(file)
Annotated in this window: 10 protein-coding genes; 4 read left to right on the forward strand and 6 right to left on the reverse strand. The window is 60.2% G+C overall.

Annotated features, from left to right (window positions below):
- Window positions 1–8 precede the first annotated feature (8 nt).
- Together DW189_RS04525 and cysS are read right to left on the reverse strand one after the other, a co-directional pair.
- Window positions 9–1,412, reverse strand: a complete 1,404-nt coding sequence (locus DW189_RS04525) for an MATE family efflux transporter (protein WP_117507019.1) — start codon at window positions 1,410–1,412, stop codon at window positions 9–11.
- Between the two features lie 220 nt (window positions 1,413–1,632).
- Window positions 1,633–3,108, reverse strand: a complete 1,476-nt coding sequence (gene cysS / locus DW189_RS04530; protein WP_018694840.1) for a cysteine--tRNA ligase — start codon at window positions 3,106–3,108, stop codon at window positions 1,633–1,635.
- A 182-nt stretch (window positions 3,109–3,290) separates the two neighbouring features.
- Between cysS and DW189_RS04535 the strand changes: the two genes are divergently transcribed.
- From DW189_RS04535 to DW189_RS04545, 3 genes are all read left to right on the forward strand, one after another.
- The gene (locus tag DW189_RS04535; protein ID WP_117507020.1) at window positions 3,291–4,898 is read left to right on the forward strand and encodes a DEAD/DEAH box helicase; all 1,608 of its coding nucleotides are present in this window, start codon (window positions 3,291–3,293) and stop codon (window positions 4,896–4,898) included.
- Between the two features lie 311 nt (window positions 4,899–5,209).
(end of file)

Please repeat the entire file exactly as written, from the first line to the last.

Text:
Annotated in this window: 10 protein-coding genes; 4 read left to right on the forward strand and 6 right to left on the reverse strand. The window is 60.2% G+C overall.

Annotated features, from left to right (window positions below):
- Window positions 1–8 precede the first annotated feature (8 nt).
- Together DW189_RS04525 and cysS are read right to left on the reverse strand one after the other, a co-directional pair.
- Window positions 9–1,412, reverse strand: a complete 1,404-nt coding sequence (locus DW189_RS04525) for an MATE family efflux transporter (protein WP_117507019.1) — start codon at window positions 1,410–1,412, stop codon at window positions 9–11.
- Between the two features lie 220 nt (window positions 1,413–1,632).
- Window positions 1,633–3,108, reverse strand: a complete 1,476-nt coding sequence (gene cysS / locus DW189_RS04530; protein WP_018694840.1) for a cysteine--tRNA ligase — start codon at window positions 3,106–3,108, stop codon at window positions 1,633–1,635.
- A 182-nt stretch (window positions 3,109–3,290) separates the two neighbouring features.
- Between cysS and DW189_RS04535 the strand changes: the two genes are divergently transcribed.
- From DW189_RS04535 to DW189_RS04545, 3 genes are all read left to right on the forward strand, one after another.
- The gene (locus tag DW189_RS04535; protein ID WP_117507020.1) at window positions 3,291–4,898 is read left to right on the forward strand and encodes a DEAD/DEAH box helicase; all 1,608 of its coding nucleotides are present in this window, start codon (window positions 3,291–3,293) and stop codon (window positions 4,896–4,898) included.
- Between the two features lie 311 nt (window positions 4,899–5,209).